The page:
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The satiation agent 

Tiny Palmer Lake bistro hits all the right notes with its masterfully crafted menu

click to enlarge With only four tables, Amuzé Bistro manages to emphasize presentation, creativity, food quality and customer service. - CASEY BRADLEY GENT
  • Casey Bradley Gent
  • With only four tables, Amuzé Bistro manages to emphasize presentation, creativity, food quality and customer service.

Were I limited to one salient detail to portray just how meticulously and brilliantly prepared Amuzé Bistro's menu is, it would be this: The sherry vinaigrette-soaked spinach, weighted by orange slices pinwheeling out from a delicate tower of sliced beets layered in goat cheese, appears to have been plated one leaf at a time.

Rather than raining a capricious handful of stems every which way, as is universal to salad prep, hands in the kitchen have instead laboriously placed each leaf face-up, pointing dutifully toward the plate's rim.

The resulting composition could be called art before food, and it's only one reason you should call to find a vacancy in Amuzé Bistro's reservation book, which is already largely filled into July. You will pay, but you will savor.

You're outnumbered

Executive chef and owner Bill Sherman, with genuine humility, tells me that since opening in late September, he's had diners consistently signing his guest book with comments like, "This was one of the top five meals in my life."

When Sherman's joined by chef Kent Hildreth, line cook Matt Wasson, a disher and a single server, you get more staff than there are tables in the dining room — hence the attention to detail. (And the reason why I don't believe it mattered that said server happened to be an old acquaintance from my restaurant days.)

Originally constructed in 1874 as a bunkhouse for Denver and Rio Grande Railroad workers, the warm, cottage-sized space turned into the station agent's house in 1883. After several more tenants, it was zoned commercial; when Sherman took it over, it had most recently been a bakery. While he assembled his kitchen piece-by-piece over the course of a year, he ran a catering operation under the name Front Range Epicurean.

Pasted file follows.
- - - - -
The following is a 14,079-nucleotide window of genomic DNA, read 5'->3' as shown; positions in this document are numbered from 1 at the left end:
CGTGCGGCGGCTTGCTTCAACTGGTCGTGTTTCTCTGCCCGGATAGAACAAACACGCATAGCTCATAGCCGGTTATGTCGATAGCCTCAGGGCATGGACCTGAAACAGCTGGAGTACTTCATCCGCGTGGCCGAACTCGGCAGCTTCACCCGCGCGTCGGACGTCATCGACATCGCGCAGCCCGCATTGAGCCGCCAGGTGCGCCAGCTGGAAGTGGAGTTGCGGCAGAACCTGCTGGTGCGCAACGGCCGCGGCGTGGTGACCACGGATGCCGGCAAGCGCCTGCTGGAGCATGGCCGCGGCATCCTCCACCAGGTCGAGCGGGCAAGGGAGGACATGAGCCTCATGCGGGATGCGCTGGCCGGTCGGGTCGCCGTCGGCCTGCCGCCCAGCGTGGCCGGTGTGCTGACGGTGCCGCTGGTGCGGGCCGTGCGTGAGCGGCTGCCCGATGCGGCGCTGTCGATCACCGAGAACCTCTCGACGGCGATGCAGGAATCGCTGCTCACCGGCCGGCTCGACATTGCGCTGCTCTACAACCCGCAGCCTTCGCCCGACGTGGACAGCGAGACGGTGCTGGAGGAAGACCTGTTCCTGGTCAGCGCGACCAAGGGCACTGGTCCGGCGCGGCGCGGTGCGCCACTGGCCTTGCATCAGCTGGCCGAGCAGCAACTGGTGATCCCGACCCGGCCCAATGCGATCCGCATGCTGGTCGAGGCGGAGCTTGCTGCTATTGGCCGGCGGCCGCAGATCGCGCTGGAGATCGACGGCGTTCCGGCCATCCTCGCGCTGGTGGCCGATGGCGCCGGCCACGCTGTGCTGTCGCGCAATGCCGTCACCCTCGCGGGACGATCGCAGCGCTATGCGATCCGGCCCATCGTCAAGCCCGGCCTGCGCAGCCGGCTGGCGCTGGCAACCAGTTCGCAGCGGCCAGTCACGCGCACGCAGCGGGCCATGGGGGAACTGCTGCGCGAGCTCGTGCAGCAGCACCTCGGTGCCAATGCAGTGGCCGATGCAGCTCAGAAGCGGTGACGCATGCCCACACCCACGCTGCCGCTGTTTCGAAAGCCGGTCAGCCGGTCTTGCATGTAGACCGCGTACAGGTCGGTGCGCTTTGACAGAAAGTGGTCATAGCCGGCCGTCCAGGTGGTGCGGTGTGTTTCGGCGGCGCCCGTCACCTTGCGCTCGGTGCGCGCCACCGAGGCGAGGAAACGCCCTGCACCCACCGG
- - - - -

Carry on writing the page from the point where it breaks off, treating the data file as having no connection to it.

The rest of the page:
His small menu reflects a similar patience. Before the aforementioned beet salad ($8) arrived, we'd already relished a delicate amuse-bouche (complimentary chef's teaser) comprised of a tiny profiterole (puffed pastry) stuffed with a potent mushroom confit, and two divine diver scallops ($7) lofted on cauliflower puree. Granting the plate an elegant height, long, homemade potato gaufrettes (waffle chips) poked from the centerpieces, and blazes of chive oil and a red wine reduction bordered the plate. Like I said — art.

After relishing the beet salad, we sipped demitasse portions of immensely rich, heavy cream-based butternut squash and vanilla-infused tomato soups (each $3). The squash was fine, but the vanilla spike to the tomato was simply genius, emerging after about a five-count as a faint hint on the tongue.

Next came the seared wild Carolina duck breast ($32) and the most expensive plate I believe I've ever ordered, a $48, 8-ounce prime filet mignon. (Told you you'd pay.) Sherman notes that he procures the prime-grade meat from a Nebraska farm, and that only 2 percent of U.S. beef is of its quality.

On account of the meat being dry-aged for 26 days, Sherman must project his sales and place orders a month in advance. The part where he dolls the tender cuts up beside asparagus bundled by a wrapped green onion and a swirly mound of truffle-infused blue Peruvian and Idaho baker potatoes, then ladles out a dark ooze of raspberry demi-glace ... well, that helps buffer the sticker shock, too.

The dish was superb all around, but we were actually won over more by the unique huckleberry habañero sauce and vibrant Minnesota wild rice pairing with the buttery duck. The rich, fruity sauce brought neither significant heat, tartness or sweetness, but properly muted signatures of its components. Sherman says he cooks each of the rice varieties in the blend separately, which translates to each bite bearing a complexity of flavors versus a single fusion.

Drop food, not bombs

Considering these types of touches, it makes sense that Sherman transitioned to professional cooking (after attending Johnson & Wales University in Providence, R.I., on weekends in the mid-'90s) after 18 years "designing parts that went on counter-measure platforms for fighter aircraft." This is a precision, high-tech approach to food.

Even dessert brings complexity: red chili appearing as a tinge of back-burn on the tongue with the crème brulee, and dried blueberries and cranberries and almonds in the chocolate paté (both $8). Sherman plans to unveil a new summer menu soon, aiming to serve as many organic products as possible, some from Grant Family Farms.

If there's one petty point I could pick with Amuzé Bistro, it's that it should upgrade to eco-friendly to-go boxes and ditch the foam containers, too.

Yup — that's just how far I'd have to reach to pin a flaw on this place.

matthew@csindy.com

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